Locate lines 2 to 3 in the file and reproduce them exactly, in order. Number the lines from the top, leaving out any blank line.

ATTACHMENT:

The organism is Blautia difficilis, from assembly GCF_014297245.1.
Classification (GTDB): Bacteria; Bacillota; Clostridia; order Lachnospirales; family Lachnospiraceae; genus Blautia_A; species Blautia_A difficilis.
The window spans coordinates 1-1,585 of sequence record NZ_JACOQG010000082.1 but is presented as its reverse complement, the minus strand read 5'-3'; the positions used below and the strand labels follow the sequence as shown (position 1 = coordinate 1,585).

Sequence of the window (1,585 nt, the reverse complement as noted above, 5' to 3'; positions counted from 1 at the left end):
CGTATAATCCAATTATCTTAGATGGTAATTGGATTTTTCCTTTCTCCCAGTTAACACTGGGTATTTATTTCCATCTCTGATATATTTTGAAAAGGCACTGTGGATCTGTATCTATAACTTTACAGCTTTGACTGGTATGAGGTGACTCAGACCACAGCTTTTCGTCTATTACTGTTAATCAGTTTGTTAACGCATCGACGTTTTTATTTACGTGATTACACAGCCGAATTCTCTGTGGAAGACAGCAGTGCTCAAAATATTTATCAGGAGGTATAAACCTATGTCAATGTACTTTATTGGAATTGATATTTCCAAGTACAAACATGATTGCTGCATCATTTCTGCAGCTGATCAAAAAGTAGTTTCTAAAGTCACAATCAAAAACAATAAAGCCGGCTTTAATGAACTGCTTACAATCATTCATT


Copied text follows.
Classification (GTDB): Bacteria; Bacillota; Clostridia; order Lachnospirales; family Lachnospiraceae; genus Blautia_A; species Blautia_A difficilis.
The window spans coordinates 1-1,585 of sequence record NZ_JACOQG010000082.1 but is presented as its reverse complement, the minus strand read 5'-3'; the positions used below and the strand labels follow the sequence as shown (position 1 = coordinate 1,585).